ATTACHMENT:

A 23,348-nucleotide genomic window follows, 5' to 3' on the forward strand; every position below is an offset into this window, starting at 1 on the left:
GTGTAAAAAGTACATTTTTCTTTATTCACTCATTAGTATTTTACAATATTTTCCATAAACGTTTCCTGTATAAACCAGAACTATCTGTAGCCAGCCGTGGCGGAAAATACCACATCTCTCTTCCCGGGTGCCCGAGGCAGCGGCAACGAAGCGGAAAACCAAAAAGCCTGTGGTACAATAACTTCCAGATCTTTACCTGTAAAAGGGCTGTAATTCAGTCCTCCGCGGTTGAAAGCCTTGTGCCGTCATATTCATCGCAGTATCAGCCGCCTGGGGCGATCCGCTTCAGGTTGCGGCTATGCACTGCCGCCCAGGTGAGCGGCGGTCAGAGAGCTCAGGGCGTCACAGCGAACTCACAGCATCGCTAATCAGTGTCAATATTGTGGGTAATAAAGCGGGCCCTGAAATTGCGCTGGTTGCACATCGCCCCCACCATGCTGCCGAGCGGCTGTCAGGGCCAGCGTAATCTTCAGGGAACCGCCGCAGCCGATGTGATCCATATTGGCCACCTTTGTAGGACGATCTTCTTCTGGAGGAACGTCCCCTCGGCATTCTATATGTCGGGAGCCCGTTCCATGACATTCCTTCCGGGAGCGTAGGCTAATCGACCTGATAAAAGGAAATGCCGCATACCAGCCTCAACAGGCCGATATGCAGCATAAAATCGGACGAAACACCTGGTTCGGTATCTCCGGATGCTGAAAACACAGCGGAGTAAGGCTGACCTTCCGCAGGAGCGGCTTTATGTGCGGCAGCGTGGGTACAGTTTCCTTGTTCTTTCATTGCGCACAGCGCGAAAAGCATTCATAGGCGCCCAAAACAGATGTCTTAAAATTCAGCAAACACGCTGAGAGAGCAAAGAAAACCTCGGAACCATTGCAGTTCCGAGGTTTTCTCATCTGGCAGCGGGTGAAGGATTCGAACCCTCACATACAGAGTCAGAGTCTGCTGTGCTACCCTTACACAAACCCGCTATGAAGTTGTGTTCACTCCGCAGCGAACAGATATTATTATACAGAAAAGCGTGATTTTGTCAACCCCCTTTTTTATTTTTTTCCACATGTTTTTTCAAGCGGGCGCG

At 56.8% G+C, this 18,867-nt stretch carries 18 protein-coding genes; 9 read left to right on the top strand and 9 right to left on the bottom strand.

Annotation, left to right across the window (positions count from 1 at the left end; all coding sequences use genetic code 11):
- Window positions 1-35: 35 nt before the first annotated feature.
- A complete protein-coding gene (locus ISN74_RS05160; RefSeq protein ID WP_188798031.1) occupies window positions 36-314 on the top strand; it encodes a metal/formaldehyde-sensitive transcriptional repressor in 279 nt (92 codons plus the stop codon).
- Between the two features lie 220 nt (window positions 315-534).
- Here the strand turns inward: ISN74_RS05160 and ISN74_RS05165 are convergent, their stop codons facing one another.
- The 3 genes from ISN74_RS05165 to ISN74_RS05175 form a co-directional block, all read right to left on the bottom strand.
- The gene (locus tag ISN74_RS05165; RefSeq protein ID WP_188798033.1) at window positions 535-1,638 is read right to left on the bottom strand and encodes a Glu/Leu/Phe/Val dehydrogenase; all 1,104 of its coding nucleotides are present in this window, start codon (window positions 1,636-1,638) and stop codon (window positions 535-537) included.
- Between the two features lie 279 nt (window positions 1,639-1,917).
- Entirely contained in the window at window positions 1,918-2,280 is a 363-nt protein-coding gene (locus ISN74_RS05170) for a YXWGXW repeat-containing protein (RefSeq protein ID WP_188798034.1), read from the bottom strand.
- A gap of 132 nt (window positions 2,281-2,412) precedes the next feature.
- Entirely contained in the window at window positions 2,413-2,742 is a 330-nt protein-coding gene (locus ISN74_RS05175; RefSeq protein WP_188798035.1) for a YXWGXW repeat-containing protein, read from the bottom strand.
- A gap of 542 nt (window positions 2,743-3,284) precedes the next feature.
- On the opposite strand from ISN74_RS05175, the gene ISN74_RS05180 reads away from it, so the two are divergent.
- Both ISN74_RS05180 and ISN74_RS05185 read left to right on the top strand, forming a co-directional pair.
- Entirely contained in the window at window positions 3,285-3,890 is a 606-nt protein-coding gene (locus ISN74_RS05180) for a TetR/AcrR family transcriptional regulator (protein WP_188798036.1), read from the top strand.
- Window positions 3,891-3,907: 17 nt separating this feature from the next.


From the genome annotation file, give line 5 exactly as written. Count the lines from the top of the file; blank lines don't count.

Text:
- Window positions 1-35: 35 nt before the first annotated feature.